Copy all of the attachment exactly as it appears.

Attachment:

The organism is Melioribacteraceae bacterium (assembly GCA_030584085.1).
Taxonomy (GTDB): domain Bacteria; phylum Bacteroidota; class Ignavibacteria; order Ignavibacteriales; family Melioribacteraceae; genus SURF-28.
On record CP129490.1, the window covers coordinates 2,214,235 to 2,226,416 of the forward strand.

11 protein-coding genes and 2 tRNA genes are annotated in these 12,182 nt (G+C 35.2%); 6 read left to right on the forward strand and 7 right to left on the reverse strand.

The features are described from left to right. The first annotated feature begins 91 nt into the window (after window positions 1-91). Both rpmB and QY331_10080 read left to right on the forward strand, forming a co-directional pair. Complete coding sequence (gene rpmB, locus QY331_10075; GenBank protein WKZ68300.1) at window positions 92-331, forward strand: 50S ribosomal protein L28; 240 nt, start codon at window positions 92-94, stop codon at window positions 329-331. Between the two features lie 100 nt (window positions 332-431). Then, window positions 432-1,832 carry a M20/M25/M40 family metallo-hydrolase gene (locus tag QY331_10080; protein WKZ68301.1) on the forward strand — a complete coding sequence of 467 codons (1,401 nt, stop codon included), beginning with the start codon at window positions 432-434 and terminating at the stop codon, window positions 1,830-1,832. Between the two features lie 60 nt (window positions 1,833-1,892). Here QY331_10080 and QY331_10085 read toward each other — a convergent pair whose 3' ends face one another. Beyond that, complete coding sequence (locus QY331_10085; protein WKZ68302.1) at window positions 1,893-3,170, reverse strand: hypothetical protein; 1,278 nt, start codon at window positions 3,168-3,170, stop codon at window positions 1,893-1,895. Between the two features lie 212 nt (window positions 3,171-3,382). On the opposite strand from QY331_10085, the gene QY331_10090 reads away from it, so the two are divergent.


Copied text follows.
The organism is Melioribacteraceae bacterium (assembly GCA_030584085.1).
Taxonomy (GTDB): domain Bacteria; phylum Bacteroidota; class Ignavibacteria; order Ignavibacteriales; family Melioribacteraceae; genus SURF-28.
On record CP129490.1, the window covers coordinates 2,214,235 to 2,226,416 of the forward strand.

11 protein-coding genes and 2 tRNA genes are annotated in these 12,182 nt (G+C 35.2%); 6 read left to right on the forward strand and 7 right to left on the reverse strand.

The features are described from left to right. The first annotated feature begins 91 nt into the window (after window positions 1-91). Both rpmB and QY331_10080 read left to right on the forward strand, forming a co-directional pair. Complete coding sequence (gene rpmB, locus QY331_10075; GenBank protein WKZ68300.1) at window positions 92-331, forward strand: 50S ribosomal protein L28; 240 nt, start codon at window positions 92-94, stop codon at window positions 329-331. Between the two features lie 100 nt (window positions 332-431). Then, window positions 432-1,832 carry a M20/M25/M40 family metallo-hydrolase gene (locus tag QY331_10080; protein WKZ68301.1) on the forward strand — a complete coding sequence of 467 codons (1,401 nt, stop codon included), beginning with the start codon at window positions 432-434 and terminating at the stop codon, window positions 1,830-1,832. Between the two features lie 60 nt (window positions 1,833-1,892). Here QY331_10080 and QY331_10085 read toward each other — a convergent pair whose 3' ends face one another. Beyond that, complete coding sequence (locus QY331_10085; protein WKZ68302.1) at window positions 1,893-3,170, reverse strand: hypothetical protein; 1,278 nt, start codon at window positions 3,168-3,170, stop codon at window positions 1,893-1,895. Between the two features lie 212 nt (window positions 3,171-3,382). On the opposite strand from QY331_10085, the gene QY331_10090 reads away from it, so the two are divergent.